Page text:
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The Pilgrim's Route, (Pilegrimsleden) also known as St. Olav's Way or the Old Kings' Road, was a pilgrimage route to the Nidaros Cathedral in Trondheim, Norway, the site of the tomb of St. Olav. The main route is approximately 640 kilometres (400 mi) long. It starts in the ancient part of Oslo and heads north along the lake Mjøsa, up the Gudbrandsdal valley, over the Dovrefjell mountains, and down the Oppdal and Gauldalen valleys to end at the Nidaros Cathedral in Trondheim.
Although the Pilgrim's Route over the Dovrefjell mountains is only one of several Old Kings' Roads in Norway, it is arguably the most famous. It connected the historically important cities of Oslo and Nidaros (now Trondheim) in Norway.
The oldest known route over the Dovrefjell mountains went up to the east of the later "King's Way", leaving the valley of the Lågen at the Tofte Kongsgården (King’s Farm) just past the Dovre Church in the municipality of Dovre (slightly south of present-day Dombås). It followed a lower and more easterly route which followed the drainage to the east of Tofte, and then proceeded over Dovrefjell to join the route in Oppdal municipality.
The "King's Way" traveled up through the Gudbrandsdal valley and left the valley of the Lågen at Tofte Kongsgården (King’s Farm) shortly past the Dovre Church in the municipality of Dovre (just south of present-day Dombås). This route went more directly over the Dovrefjell mountains into the municipality of Oppdal.
The "King's Way" route fell from use with the arrival of the railroad, but has recently been revived and is used by modern pilgrims and as a long-distance trail. There is a Pilgrim's Office in Oslo which gives advice to pilgrims and a Pilgrim Centre in Trondheim, under the aegis of the Nidaros Cathedral, which awards certificates to successful Pilgrims upon the completion of their journey.
The historically heavy stream of pilgrims which visited the shrine of St. Olaf in Trondheim annually prior to the Reformation resulted in the erection of mountain stations (Norwegian: fjellstue) where the pilgrims could find food and shelter. Stations were erected at Kongsvoll, Drivstuen, Fogstuen, and later at Herdekinn.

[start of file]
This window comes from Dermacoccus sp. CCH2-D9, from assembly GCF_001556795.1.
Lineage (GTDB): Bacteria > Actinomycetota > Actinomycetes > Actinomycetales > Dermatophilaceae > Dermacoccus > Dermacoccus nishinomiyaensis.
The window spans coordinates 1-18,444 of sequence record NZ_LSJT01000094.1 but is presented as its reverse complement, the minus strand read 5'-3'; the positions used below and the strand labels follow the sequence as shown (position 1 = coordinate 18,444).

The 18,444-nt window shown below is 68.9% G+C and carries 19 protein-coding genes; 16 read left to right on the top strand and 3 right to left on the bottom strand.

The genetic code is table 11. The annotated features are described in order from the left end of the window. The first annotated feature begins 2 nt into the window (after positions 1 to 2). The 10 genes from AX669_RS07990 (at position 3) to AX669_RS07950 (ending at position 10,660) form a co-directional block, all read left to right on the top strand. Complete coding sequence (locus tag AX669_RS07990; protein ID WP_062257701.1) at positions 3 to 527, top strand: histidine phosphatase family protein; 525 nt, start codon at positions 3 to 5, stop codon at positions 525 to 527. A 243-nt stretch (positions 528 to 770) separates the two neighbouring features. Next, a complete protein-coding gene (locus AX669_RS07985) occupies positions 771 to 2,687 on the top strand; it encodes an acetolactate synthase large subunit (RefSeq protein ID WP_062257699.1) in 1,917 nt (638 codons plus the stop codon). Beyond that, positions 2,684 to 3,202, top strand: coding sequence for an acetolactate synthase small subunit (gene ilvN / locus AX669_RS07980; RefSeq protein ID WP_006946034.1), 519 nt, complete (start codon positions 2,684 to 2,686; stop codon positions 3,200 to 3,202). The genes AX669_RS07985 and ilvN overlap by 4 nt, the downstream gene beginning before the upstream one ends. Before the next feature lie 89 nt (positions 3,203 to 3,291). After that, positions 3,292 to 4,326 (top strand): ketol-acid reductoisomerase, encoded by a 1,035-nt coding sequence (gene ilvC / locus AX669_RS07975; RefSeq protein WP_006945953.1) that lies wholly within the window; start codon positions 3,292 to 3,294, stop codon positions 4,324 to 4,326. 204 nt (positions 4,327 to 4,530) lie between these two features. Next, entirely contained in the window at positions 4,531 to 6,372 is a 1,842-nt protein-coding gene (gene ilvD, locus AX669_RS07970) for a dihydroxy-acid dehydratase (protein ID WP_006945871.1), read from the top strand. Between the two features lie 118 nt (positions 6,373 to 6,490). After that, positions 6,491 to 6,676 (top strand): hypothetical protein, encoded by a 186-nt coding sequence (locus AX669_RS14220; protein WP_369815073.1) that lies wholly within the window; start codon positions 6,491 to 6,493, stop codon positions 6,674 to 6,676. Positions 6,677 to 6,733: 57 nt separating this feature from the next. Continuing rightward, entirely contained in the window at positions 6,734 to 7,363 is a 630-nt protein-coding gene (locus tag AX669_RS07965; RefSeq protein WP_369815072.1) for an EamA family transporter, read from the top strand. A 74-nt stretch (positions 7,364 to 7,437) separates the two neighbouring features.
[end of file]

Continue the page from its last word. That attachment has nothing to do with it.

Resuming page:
In speaking of the route, Knut Gjerset quotes Peder Claussøn Friis as writing in the late 16th century, "But in the winter people of high estate, as well as members of the court, travel mostly this way, because however high and deep the snow may fall, it blows together on the high mountains and becomes so hard men and horses can walk on it. The bonder [farmers] run over it on skis and snow-shoes. There are three stations: Drivstuen, Herdekinn and Fogstuen built on this same mountain in order that travelers may find lodging there...at the stations there are implements and dry wood, so that the traveler may build themselves fire, and not suffer from cold, when they have to remain over night, and cannot find the way across the mountain."
There is clear evidence that this route saw heavy use in the early Norwegian Iron Age. Oppdal on the route was located at a crossroads for traffic from Trondheim, the traffic over the Dovrefjell mountain range, and the west coast. At Oppdal there are over 700 Viking era grave mounds. This indicates that the Viking trade routes passed through these valleys.
It is appropriately termed "The King's Road". Virtually every king of Norway traveled this road. Those for whom we easily find records of their passage range from the first King of Norway through the last King able to pass that way before the road was completely replaced with modern rail and tarmac.
Harald Fairhair or Harold I was the first king of all Norway who crossed the Dovrefjell on The King's Road. Harald Hårfagres saga describes an expedition he led up the Gudbrandsdal, and north over Dovrefjeld on his way to success at the battle of Orkadal.
|“||King Harald went far and wide through Gautland, and many were the battles he fought there on both sides of the river, and in general he was victorious. In one of these battles fell Hrane Gauzke; and then the king took his whole land north of the river and west of the Veneren, and also Vermaland. And after he turned back there-from, he set Duke Guthorm as chief to defend the country, and left a great force with him. King Harald himself went first to the Uplands, where he remained a while, and then proceeded northwards over the Dovrefjeld to Throndhjem, where he dwelt for a long time. Harald began to have children. By Asa he had four sons. The eldest was Guthorm. Halfdan the Black and Halfdan the White were twins. Sigfrod was the fourth. They were all brought up in Throndhjem with all honour.||”|
The Norwegian railway line Rørosbanen was opened on 13 October 1877, connecting Hamar and Trondheim via the towns of Elverum and Røros. At this point, pilgrims making the difficult route up through the Dovrefjell mountains lost most of its appeal, compared with the relative ease of taking a train to Trondheim.
The final end of the Old King's Road came on 17 September 1921, when the Dovrebanen railway was completed. Starting at Dombås in Dovre municipality, it passes over the mountainous stretches of the Dovrefjell, before merging with the Rørosbanen again at Støren. It passes close to the Old King's Road's historic route, but is to the west along a route which, although longer, has a lesser grade, as is required for rail.